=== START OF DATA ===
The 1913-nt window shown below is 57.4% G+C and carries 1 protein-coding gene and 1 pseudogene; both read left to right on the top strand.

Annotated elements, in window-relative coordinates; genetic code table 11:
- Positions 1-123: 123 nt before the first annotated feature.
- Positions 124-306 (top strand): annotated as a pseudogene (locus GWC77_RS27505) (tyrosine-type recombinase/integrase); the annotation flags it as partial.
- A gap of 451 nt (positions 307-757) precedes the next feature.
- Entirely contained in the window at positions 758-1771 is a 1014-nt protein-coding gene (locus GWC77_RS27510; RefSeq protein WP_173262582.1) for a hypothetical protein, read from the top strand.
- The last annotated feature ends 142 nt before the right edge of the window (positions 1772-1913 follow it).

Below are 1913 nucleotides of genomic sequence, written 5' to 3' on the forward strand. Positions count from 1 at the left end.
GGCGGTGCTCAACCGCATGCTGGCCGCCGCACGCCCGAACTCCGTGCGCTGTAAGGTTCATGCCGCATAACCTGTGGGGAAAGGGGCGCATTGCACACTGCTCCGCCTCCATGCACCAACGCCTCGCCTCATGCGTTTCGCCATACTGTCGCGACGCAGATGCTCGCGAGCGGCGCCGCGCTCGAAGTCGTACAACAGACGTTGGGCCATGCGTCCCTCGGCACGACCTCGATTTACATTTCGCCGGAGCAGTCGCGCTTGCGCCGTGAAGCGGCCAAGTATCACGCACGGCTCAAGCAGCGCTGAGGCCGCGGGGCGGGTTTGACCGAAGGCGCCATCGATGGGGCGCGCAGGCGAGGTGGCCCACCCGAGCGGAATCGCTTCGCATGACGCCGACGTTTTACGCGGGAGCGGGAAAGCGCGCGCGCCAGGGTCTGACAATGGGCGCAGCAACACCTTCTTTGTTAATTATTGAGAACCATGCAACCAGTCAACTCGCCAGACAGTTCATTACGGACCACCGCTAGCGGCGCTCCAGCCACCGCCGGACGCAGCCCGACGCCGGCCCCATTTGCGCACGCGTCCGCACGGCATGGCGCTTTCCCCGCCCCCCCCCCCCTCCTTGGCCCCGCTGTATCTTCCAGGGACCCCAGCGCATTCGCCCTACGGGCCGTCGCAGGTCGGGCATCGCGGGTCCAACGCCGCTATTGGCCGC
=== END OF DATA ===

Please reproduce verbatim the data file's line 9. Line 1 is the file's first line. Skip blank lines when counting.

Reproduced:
GGCGGTGCTCAACCGCATGCTGGCCGCCGCACGCCCGAACTCCGTGCGCTGTAAGGTTCATGCCGCATAACCTGTGGGGAAAGGGGCGCATTGCACACTGCTCCGCCTCCATGCACCAACGCCTCGCCTCATGCGTTTCGCCATACTGTCGCGACGCAGATGCTCGCGAGCGGCGCCGCGCTCGAAGTCGTACAACAGACGTTGGGCCATGCGTCCCTCGGCACGACCTCGATTTACATTTCGCCGGAGCAGTCGCGCTTGCGCCGTGAAGCGGCCAAGTATCACGCACGGCTCAAGCAGCGCTGAGGCCGCGGGGCGGGTTTGACCGAAGGCGCCATCGATGGGGCGCGCAGGCGAGGTGGCCCACCCGAGCGGAATCGCTTCGCATGACGCCGACGTTTTACGCGGGAGCGGGAAAGCGCGCGCGCCAGGGTCTGACAATGGGCGCAGCAACACCTTCTTTGTTAATTATTGAGAACCATGCAACCAGTCAACTCGCCAGACAGTTCATTACGGACCACCGCTAGCGGCGCTCCAGCCACCGCCGGACGCAGCCCGACGCCGGCCCCATTTGCGCACGCGTCCGCACGGCATGGCGCTTTCCCCGCCCCCCCCCCCCTCCTTGGCCCCGCTGTATCTTCCAGGGACCCCAGCGCATTCGCCCTACGGGCCGTCGCAGGTCGGGCATCGCGGGTCCAACGCCGCTATTGGCCGC